Fire safety considerations for windows
The Construction Industry in the UK has a government set of minimum standards for the design and construction of every building.
The aim of these is to ensure that buildings provide suitable safe places to live, work, study etc. for everybody.
The Approved Document B covering ‘Fire Safety’ is separated to cover the areas of escape, protection and containment.
Escape Window Requirements – AD B Volume 1 Dwelling houses
Other than the location of a window (distance from escape routes and floor level to ground level), designers need to consider the following items:
- Window operations (to stay open if used as escape exit)
- Window cill heights (distance form FFL)
- Window handle locations (can they be reached to allow them to easily open)
- Room type i.e. habitable room or kitchen etc.,
- Window locks/restrictors
- Glazing types (if the project is to be covered by an SBD scheme)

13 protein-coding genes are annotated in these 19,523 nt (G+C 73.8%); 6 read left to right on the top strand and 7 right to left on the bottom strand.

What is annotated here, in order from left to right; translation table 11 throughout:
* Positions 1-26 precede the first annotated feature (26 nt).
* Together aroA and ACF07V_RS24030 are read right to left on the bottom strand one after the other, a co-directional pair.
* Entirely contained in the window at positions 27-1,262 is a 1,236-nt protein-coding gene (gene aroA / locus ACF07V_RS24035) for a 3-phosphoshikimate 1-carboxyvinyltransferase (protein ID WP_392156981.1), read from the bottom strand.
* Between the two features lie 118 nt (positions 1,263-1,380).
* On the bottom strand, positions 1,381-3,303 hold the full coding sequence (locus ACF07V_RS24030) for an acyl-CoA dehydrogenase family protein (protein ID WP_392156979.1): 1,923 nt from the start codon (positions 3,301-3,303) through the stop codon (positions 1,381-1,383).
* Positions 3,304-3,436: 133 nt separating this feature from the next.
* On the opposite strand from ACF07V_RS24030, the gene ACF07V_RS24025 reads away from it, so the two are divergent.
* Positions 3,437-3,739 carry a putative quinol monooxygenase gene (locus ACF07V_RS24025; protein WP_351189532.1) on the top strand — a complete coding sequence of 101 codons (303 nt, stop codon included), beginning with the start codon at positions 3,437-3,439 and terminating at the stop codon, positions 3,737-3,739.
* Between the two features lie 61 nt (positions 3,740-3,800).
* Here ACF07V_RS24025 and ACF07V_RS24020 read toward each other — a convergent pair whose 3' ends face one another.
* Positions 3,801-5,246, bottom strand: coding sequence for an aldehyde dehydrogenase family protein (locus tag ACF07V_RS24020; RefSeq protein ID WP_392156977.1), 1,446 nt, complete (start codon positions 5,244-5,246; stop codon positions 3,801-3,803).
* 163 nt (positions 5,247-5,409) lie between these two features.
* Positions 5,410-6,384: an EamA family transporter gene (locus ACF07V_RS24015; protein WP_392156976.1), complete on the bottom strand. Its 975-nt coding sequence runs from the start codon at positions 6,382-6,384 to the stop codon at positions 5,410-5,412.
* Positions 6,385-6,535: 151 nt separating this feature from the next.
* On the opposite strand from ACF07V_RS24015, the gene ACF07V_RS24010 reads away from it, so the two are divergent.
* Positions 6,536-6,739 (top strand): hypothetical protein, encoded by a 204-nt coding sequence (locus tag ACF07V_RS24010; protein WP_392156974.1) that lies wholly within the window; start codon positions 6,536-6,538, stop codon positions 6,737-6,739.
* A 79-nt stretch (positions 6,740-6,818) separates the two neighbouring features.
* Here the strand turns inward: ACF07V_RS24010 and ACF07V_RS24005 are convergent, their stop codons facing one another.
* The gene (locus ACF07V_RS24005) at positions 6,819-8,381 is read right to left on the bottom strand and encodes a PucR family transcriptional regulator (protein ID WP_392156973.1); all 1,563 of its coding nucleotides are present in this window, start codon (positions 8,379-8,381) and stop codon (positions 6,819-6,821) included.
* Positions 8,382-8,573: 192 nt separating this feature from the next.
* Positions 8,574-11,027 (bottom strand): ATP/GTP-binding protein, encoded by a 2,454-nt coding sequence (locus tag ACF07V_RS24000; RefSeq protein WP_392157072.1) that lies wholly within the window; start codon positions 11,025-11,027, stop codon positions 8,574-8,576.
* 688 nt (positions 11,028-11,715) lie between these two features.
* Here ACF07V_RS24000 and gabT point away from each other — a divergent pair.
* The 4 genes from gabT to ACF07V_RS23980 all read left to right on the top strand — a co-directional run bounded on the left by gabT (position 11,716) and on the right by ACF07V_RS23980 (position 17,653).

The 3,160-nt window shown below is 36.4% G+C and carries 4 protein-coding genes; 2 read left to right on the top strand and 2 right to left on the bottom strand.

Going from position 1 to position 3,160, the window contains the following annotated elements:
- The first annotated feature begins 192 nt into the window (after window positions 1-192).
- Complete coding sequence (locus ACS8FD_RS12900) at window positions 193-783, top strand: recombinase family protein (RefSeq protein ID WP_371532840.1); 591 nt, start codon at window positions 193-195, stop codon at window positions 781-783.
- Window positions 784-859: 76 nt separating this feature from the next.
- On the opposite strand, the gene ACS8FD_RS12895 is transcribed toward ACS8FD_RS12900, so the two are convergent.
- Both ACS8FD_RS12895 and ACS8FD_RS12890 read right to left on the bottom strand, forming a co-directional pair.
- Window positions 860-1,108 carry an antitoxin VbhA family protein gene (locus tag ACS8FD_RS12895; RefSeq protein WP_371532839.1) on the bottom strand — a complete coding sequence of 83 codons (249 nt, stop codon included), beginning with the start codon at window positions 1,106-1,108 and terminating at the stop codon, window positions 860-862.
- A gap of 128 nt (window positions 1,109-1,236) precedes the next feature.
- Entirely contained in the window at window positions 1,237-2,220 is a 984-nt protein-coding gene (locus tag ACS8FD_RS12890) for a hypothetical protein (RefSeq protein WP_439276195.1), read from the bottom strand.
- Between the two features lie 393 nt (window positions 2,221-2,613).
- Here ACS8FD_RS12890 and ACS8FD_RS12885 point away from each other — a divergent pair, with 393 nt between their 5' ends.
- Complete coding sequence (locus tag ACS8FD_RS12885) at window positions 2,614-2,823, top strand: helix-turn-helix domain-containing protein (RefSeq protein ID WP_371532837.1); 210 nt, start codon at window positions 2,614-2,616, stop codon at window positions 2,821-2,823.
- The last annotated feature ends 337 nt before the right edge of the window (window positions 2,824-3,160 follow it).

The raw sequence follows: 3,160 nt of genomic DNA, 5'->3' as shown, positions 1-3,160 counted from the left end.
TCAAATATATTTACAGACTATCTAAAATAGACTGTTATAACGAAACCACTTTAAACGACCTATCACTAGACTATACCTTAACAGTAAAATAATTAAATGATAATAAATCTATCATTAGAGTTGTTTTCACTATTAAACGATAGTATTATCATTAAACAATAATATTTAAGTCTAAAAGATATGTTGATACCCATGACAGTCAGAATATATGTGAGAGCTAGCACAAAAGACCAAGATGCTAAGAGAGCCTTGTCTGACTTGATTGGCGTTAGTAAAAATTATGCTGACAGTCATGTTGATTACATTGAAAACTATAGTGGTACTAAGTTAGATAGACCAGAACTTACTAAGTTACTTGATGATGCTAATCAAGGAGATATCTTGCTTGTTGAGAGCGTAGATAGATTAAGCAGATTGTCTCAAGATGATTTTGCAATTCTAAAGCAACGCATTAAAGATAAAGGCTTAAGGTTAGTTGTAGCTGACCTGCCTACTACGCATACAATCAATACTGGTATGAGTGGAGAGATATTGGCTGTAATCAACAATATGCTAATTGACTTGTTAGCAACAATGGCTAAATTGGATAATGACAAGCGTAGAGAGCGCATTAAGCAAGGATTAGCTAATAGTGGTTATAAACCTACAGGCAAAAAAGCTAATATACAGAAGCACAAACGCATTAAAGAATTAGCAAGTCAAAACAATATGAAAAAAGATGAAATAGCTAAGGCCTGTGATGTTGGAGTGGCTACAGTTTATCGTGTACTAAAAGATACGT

- Window size
To aid designers and architects Idealcombi, pre or post design can provide help to the design team by carrying out the following tasks.
- Checking window operations and ironmongery options to ensure that they can be operated easily.
- Providing calculations on the clear opening sizes of the windows to ensure that it provides 0.33m2 and at least 450mm high and 450mm wide opening.
- To check that the window cill is no more than 1100mm above the FFL and if guarding needs to be considered.
Typical questions received on this topic.
Can a lock be accepted on an escape window?
– Yes, locks (with or without removable keys) and stays may be fitted to egress windows, subject to the stay being fitted with a release catch, which may be child resistant. Typical domestic situations home owners will keep the keys adjacent to the windows. For non-domestic situations, break-glass units could be installed.
Does my window comply with the required free opening for egress?
– Idealcombi have an in-house calculation program, which can check every window function and size to ensure that it complies with the regulations.
Protected / Unprotected areas
External doors and windows may need to have fire resistance and (in the case of doors) be self-closing or (in the case of windows) be fixed shut to limit the risk of fire spread between adjacent properties or to create a suitable safe escape route. The area of walls, doors and windows permitted to have reduced or undetermined fire resistance (known as “unprotected areas”) will be dependent on how close these elements are to the boundary or escape route.